Roasting is my go-to method for cooking veggies – so why should a head of escarole be any different?
I got the idea for roasting these greens from Deborah Madison’s Local Flavors: Cooking and Eating From America’s Farmers’ Markets. In her version, she uses a head of radicchio but any chicory will do. Roasting mellows out the bitterness and also adds some nice crunchy bits.
Time to make Oven-Roasted Escarole!
- 1 large head of escarole, cut into quarters (or 3 heads of radicchio, cut in half lengthwise)
- 3 tablespoons of melted ghee or olive oil
- 1 tablespoon Sunny Paris seasoning
- Kosher salt
- Freshly ground pepper
- Balsamic vinegar
I preheated the oven to 400 F and grabbed a 9×13″ glass baking dish. I coated the dish with ghee before putting the escarole in a single layer. I drizzled the remaining ghee over the top of the greens and seasoned with Sunny Paris, salt, and pepper.
I roasted the greens in the oven for 15 minutes before flipping them. After an additional 8-10 minutes, the escarole was finished – tender yet crunchy on the edges.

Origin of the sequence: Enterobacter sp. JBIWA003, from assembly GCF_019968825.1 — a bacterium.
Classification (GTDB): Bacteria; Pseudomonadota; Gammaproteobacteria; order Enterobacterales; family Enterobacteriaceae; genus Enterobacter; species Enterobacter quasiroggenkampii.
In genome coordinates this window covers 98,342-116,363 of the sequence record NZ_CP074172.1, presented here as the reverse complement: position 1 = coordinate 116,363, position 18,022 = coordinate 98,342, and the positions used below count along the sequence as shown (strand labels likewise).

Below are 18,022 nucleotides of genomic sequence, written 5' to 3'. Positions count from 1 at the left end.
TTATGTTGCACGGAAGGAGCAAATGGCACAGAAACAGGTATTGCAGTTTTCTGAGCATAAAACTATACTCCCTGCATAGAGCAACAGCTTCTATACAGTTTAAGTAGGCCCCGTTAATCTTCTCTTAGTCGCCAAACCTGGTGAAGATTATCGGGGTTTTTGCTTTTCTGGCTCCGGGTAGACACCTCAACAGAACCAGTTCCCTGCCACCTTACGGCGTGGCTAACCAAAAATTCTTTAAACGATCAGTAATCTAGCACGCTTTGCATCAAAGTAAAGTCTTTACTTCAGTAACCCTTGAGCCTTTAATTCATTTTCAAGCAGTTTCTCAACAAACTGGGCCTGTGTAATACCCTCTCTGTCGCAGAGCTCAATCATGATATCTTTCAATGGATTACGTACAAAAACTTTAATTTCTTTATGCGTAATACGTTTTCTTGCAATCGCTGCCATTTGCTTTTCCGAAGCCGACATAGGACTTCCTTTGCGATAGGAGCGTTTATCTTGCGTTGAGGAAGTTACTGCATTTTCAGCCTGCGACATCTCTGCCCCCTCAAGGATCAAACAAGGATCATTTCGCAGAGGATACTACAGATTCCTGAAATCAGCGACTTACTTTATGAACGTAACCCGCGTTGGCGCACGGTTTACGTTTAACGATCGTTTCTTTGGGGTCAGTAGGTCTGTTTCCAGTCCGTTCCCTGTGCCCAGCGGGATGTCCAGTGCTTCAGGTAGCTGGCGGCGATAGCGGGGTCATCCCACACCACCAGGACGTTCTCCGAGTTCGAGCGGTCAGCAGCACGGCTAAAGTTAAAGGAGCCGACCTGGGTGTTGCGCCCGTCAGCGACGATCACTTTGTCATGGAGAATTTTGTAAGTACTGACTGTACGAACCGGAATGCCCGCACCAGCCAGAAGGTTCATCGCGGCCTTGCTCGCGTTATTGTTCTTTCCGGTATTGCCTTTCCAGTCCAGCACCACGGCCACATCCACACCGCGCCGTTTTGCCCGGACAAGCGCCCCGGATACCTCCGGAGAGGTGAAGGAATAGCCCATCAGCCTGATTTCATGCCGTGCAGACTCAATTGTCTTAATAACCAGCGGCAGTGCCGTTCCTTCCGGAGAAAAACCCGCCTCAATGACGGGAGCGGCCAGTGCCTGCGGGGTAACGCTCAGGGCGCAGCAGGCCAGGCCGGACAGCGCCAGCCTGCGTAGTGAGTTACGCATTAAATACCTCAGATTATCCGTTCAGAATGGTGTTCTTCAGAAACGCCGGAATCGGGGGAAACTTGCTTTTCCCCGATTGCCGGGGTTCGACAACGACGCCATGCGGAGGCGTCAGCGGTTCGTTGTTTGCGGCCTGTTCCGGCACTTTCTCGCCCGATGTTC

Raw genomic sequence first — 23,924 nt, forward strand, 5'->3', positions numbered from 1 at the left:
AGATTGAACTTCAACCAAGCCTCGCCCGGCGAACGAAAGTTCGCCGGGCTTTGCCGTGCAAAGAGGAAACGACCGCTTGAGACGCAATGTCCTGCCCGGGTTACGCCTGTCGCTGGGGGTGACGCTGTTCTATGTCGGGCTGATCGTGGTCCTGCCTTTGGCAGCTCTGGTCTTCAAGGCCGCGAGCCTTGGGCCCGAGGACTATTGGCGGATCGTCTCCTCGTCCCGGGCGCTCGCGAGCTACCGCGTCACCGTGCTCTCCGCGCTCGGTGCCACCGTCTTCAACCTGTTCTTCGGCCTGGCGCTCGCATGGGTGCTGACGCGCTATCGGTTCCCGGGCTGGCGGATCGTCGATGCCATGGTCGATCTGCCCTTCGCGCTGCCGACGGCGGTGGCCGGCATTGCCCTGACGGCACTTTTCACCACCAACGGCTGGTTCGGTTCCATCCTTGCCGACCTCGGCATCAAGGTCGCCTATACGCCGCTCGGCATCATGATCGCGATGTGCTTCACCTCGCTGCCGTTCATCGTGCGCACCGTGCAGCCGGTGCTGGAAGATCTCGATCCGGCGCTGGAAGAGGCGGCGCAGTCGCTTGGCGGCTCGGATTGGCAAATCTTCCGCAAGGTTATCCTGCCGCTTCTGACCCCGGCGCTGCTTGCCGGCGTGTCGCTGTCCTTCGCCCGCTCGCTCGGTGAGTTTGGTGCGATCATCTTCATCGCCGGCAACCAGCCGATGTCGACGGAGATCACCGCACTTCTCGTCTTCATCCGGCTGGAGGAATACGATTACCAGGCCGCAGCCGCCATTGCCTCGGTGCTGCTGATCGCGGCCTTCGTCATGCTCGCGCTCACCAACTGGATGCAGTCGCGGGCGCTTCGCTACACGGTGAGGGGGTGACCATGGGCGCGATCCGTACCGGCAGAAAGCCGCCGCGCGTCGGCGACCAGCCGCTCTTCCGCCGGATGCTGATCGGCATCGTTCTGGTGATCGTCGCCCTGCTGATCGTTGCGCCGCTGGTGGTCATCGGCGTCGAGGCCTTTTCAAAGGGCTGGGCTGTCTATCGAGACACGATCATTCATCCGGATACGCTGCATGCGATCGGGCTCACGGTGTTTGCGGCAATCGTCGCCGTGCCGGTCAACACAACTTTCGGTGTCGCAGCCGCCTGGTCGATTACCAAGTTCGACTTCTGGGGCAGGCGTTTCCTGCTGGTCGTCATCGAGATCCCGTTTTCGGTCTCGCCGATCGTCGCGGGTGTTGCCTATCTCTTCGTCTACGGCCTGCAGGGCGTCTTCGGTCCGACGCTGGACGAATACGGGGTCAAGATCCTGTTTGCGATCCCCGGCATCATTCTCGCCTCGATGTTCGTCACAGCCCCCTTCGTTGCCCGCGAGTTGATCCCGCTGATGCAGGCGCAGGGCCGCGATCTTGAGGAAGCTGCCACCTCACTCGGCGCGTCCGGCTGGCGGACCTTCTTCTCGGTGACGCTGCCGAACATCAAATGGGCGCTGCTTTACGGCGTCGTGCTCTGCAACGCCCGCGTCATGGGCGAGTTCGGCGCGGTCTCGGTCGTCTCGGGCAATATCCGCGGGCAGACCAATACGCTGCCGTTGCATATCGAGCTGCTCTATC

Before taking the dish to the table, I drizzled on some aged balsamic vinegar.
I can’t wait to roast some radicchio, too!
Looking for more recipe ideas? Head on over to my Recipe Index. You’ll also find exclusive recipes on my iPhone and iPad app, and in my cookbooks, Nom Nom Paleo: Food for Humans (Andrews McMeel Publishing 2013), Ready or Not! (Andrews McMeel Publishing 2017), and Nom Nom Paleo: Let’s Go! (Andrews McMeel Publishing 2021).
PRINTER-FRIENDLY RECIPE CARD
- Preheat the oven to 400 F and grab a 9x13" glass baking dish.
- Coat the baking dish in ghee or olive oil before putting the quartered escarole in a single layer.
- Drizzle the remaining ghee or olive oil over the top of the greens and season with Sunny Paris, salt, and pepper.
- Roast the greens in the oven for 15 minutes then flip them. Roast for another 8-10 minutes. The escarole is finished when it has blackened edges.
- Take the dish out of the oven and drizzle on aged balsamic vinegar.